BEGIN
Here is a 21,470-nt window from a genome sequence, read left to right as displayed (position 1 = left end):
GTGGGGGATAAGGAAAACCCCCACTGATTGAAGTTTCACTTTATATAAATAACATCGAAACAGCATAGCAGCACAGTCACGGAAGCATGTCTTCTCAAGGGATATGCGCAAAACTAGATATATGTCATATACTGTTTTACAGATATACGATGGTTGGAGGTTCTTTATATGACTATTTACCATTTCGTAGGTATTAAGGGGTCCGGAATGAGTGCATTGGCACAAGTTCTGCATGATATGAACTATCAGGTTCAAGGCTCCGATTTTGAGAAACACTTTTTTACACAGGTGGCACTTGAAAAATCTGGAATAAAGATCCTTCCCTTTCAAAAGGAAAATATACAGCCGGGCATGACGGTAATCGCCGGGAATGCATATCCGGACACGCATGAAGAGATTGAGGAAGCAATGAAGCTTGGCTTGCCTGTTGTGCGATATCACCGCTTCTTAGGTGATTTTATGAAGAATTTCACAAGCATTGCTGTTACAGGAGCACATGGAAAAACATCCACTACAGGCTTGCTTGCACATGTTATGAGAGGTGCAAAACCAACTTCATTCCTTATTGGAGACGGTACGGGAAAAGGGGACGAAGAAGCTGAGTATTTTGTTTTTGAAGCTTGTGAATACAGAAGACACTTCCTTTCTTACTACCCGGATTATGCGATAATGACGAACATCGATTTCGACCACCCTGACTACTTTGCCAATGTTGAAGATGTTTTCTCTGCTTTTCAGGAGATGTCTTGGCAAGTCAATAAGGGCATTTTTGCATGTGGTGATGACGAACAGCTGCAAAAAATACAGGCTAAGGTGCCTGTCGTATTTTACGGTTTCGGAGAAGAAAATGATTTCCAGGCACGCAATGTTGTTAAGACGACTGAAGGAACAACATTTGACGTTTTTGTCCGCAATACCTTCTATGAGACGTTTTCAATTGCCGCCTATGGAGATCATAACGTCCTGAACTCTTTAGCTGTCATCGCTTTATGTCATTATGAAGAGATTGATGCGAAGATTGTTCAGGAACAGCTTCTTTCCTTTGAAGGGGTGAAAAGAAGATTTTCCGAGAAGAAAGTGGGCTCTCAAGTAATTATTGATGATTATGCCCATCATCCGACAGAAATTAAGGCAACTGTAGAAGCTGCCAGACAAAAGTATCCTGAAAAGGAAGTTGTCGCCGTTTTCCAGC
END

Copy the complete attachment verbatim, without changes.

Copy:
Here is a 21,470-nt window from a genome sequence, read left to right as displayed (position 1 = left end):
GTGGGGGATAAGGAAAACCCCCACTGATTGAAGTTTCACTTTATATAAATAACATCGAAACAGCATAGCAGCACAGTCACGGAAGCATGTCTTCTCAAGGGATATGCGCAAAACTAGATATATGTCATATACTGTTTTACAGATATACGATGGTTGGAGGTTCTTTATATGACTATTTACCATTTCGTAGGTATTAAGGGGTCCGGAATGAGTGCATTGGCACAAGTTCTGCATGATATGAACTATCAGGTTCAAGGCTCCGATTTTGAGAAACACTTTTTTACACAGGTGGCACTTGAAAAATCTGGAATAAAGATCCTTCCCTTTCAAAAGGAAAATATACAGCCGGGCATGACGGTAATCGCCGGGAATGCATATCCGGACACGCATGAAGAGATTGAGGAAGCAATGAAGCTTGGCTTGCCTGTTGTGCGATATCACCGCTTCTTAGGTGATTTTATGAAGAATTTCACAAGCATTGCTGTTACAGGAGCACATGGAAAAACATCCACTACAGGCTTGCTTGCACATGTTATGAGAGGTGCAAAACCAACTTCATTCCTTATTGGAGACGGTACGGGAAAAGGGGACGAAGAAGCTGAGTATTTTGTTTTTGAAGCTTGTGAATACAGAAGACACTTCCTTTCTTACTACCCGGATTATGCGATAATGACGAACATCGATTTCGACCACCCTGACTACTTTGCCAATGTTGAAGATGTTTTCTCTGCTTTTCAGGAGATGTCTTGGCAAGTCAATAAGGGCATTTTTGCATGTGGTGATGACGAACAGCTGCAAAAAATACAGGCTAAGGTGCCTGTCGTATTTTACGGTTTCGGAGAAGAAAATGATTTCCAGGCACGCAATGTTGTTAAGACGACTGAAGGAACAACATTTGACGTTTTTGTCCGCAATACCTTCTATGAGACGTTTTCAATTGCCGCCTATGGAGATCATAACGTCCTGAACTCTTTAGCTGTCATCGCTTTATGTCATTATGAAGAGATTGATGCGAAGATTGTTCAGGAACAGCTTCTTTCCTTTGAAGGGGTGAAAAGAAGATTTTCCGAGAAGAAAGTGGGCTCTCAAGTAATTATTGATGATTATGCCCATCATCCGACAGAAATTAAGGCAACTGTAGAAGCTGCCAGACAAAAGTATCCTGAAAAGGAAGTTGTCGCCGTTTTCCAGC